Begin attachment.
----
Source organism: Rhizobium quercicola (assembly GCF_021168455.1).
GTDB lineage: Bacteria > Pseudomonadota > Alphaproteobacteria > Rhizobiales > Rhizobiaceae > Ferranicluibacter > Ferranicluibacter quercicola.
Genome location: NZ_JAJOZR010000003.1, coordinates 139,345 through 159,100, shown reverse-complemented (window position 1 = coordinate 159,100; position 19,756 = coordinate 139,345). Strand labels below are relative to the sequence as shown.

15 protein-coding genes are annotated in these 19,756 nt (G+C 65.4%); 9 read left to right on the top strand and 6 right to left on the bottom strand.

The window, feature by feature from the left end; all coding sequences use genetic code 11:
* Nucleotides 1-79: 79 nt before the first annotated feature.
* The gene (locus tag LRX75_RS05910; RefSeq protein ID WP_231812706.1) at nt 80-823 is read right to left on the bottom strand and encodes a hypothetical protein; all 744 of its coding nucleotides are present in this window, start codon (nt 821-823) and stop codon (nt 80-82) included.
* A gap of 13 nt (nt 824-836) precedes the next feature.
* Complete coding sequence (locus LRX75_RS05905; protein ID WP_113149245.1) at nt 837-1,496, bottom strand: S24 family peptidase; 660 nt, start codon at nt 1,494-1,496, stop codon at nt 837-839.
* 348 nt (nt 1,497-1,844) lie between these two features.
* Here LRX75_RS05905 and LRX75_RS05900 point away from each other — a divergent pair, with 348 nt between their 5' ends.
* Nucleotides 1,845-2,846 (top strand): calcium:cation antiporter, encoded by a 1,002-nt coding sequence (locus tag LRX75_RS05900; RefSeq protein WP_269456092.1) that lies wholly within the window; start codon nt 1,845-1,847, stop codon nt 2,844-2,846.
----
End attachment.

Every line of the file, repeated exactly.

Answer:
Source organism: Rhizobium quercicola (assembly GCF_021168455.1).
GTDB lineage: Bacteria > Pseudomonadota > Alphaproteobacteria > Rhizobiales > Rhizobiaceae > Ferranicluibacter > Ferranicluibacter quercicola.
Genome location: NZ_JAJOZR010000003.1, coordinates 139,345 through 159,100, shown reverse-complemented (window position 1 = coordinate 159,100; position 19,756 = coordinate 139,345). Strand labels below are relative to the sequence as shown.

15 protein-coding genes are annotated in these 19,756 nt (G+C 65.4%); 9 read left to right on the top strand and 6 right to left on the bottom strand.

The window, feature by feature from the left end; all coding sequences use genetic code 11:
* Nucleotides 1-79: 79 nt before the first annotated feature.
* The gene (locus tag LRX75_RS05910; RefSeq protein ID WP_231812706.1) at nt 80-823 is read right to left on the bottom strand and encodes a hypothetical protein; all 744 of its coding nucleotides are present in this window, start codon (nt 821-823) and stop codon (nt 80-82) included.
* A gap of 13 nt (nt 824-836) precedes the next feature.
* Complete coding sequence (locus LRX75_RS05905; protein ID WP_113149245.1) at nt 837-1,496, bottom strand: S24 family peptidase; 660 nt, start codon at nt 1,494-1,496, stop codon at nt 837-839.
* 348 nt (nt 1,497-1,844) lie between these two features.
* Here LRX75_RS05905 and LRX75_RS05900 point away from each other — a divergent pair, with 348 nt between their 5' ends.
* Nucleotides 1,845-2,846 (top strand): calcium:cation antiporter, encoded by a 1,002-nt coding sequence (locus tag LRX75_RS05900; RefSeq protein WP_269456092.1) that lies wholly within the window; start codon nt 1,845-1,847, stop codon nt 2,844-2,846.